Thursday, June 24, 2010

The Hypocrisy Of The Right-Wing Fringe - They Don't Know What They Believe.

"Laws and governments may be considered in this and indeed in every case, a combination of the rich to oppress the poor, and preserve to themselves the inequality of the goods, which would otherwise be soon destroyed by the attacks of the poor, who if not hindered by the government would soon reduce the others to an equality with themselves by open violence."
Any guesses who wrote the above quote? Who would write something that would advocate the establishment of laws and government to "hinder" the poor to preserve the inequalities enjoyed by the rich? Would you be surprised if I said Adam Smith penned those words?

I thought the quote was interesting - I found it in an article written by Howard Zinn from 1999.

Now that I mentioned names - progressive names - conservative's visiting this site will most likely leave, rushing to a snap judgment, but the article by Zinn titled "Big Government for Whom?" was very interesting because it came a decade earlier then the passage of the health care reform bill - before Tea Parties and the rise of crazy conservative talking heads like Glenn Beck and Andrew Breitbart.  Unfortunately Rush Limbaugh was around back then.

The article begun discussing a single payer health care system and the argument by some that supporting such an idea would be in turn supporting "Big Government."  Zinn decided to look into the evolution of "Big Government," pointing out things like the quote above from Adam Smith, stating that Smith, the "apostle" of the "free market" understood that "capitalism could not survive a truly free market" unless government was there to ensure it's existence - far from the opinion held by the almost anarchistic right-wing fringe that believes any regulation is bad regulation, despite having a love affair with Smith and his writings.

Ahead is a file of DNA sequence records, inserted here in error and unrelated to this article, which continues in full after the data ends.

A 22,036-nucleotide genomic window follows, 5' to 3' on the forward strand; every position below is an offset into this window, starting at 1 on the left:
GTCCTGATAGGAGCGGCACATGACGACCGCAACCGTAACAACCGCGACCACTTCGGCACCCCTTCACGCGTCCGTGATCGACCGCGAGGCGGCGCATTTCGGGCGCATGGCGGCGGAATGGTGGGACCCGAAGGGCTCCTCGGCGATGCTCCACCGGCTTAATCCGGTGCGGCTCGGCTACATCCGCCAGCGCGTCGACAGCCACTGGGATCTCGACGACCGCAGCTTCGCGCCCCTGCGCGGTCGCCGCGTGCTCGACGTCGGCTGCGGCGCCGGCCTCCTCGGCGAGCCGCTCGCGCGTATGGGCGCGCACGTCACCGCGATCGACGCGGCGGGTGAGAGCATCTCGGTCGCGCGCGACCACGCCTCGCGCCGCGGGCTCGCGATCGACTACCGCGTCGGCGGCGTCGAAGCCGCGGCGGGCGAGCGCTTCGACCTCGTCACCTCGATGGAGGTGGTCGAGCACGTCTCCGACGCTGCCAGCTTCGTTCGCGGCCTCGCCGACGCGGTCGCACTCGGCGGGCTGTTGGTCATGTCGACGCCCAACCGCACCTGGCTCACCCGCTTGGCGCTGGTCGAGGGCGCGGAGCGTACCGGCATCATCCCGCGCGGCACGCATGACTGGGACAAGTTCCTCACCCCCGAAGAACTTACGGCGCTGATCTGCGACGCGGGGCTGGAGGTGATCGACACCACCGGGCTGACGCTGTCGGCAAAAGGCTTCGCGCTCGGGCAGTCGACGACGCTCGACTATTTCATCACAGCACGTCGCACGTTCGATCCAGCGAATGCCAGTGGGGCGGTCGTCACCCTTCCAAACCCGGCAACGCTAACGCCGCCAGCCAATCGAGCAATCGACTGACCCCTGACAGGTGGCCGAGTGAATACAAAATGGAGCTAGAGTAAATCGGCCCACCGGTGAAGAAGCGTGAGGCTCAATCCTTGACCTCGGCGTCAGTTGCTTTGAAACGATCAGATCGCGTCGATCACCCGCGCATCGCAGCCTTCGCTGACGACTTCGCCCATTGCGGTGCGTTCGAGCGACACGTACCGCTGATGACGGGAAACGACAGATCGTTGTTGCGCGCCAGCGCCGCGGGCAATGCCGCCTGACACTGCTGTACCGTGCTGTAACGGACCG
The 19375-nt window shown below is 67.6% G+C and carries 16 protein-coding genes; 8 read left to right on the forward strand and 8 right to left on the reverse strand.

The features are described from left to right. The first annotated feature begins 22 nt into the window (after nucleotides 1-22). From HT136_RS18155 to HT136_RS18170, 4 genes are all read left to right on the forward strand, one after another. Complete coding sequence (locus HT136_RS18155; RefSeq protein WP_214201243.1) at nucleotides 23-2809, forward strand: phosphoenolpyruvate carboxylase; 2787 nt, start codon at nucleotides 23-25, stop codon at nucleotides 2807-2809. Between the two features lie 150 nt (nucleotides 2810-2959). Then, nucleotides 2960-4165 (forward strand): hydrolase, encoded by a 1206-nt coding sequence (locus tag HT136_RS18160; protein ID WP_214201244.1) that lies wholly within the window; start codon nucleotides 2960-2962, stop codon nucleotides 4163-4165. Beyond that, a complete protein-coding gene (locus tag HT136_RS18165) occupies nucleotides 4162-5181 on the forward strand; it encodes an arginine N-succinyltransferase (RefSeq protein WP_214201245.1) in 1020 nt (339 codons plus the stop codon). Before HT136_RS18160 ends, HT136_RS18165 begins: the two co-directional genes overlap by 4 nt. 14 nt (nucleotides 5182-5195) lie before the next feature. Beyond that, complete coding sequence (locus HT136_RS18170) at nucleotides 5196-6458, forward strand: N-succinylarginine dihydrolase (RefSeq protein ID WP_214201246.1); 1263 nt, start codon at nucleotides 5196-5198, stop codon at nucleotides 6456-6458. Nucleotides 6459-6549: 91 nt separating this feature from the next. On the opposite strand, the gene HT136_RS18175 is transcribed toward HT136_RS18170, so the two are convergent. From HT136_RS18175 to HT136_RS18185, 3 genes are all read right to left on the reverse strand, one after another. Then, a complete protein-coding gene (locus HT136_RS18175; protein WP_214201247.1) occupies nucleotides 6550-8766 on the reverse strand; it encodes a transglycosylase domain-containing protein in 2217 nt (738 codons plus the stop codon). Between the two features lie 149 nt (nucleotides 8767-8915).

It is this selective love that is troublesome, and the Tea Partiers are not the only ones guilty of it, but they sure are the most hypocritical when it comes to cherry picking history to advance their agenda. You constantly here about the "founding fathers" and what they intended America to be - if you listen to the far-right, you would think Thomas Jefferson wanted America to be some sort of theocratic confederacy.  Zinn points out a little bit of hypocrisy with Jefferson as well, committing a conservative mortal sin, writing that Jefferson broke his own dictum "that government is best which governs least" when he made the Louisiana Purchase.

Zinn also pointed out some things about the Constitution, which has become more of a rallying cry for conservatives in recent times:
The American colonists, having fought and won the war for independence from England, faced the question of what kind of government to establish. In 1786, three years after the treaty of peace was signed, there was a rebellion of farmers in western Massachusetts, Ied by Captain Daniel Shays, a veteran of the war. The uprising was crushed, but it put a scare into those leaders who were to become our Founding Fathers. After Shays's Rebellion, General Henry Knox warned his former commander, George Washington, about the rebels: "They see the weakness of government; they feel at once their own poverty, compared to the opulent, and their own force, and they are determined to make use of the latter in order to remedy the former. Their creed is that the property of the U.S. has been protected from the confiscations of Britain by the joint exertions of all, and therefore should be the common property of all."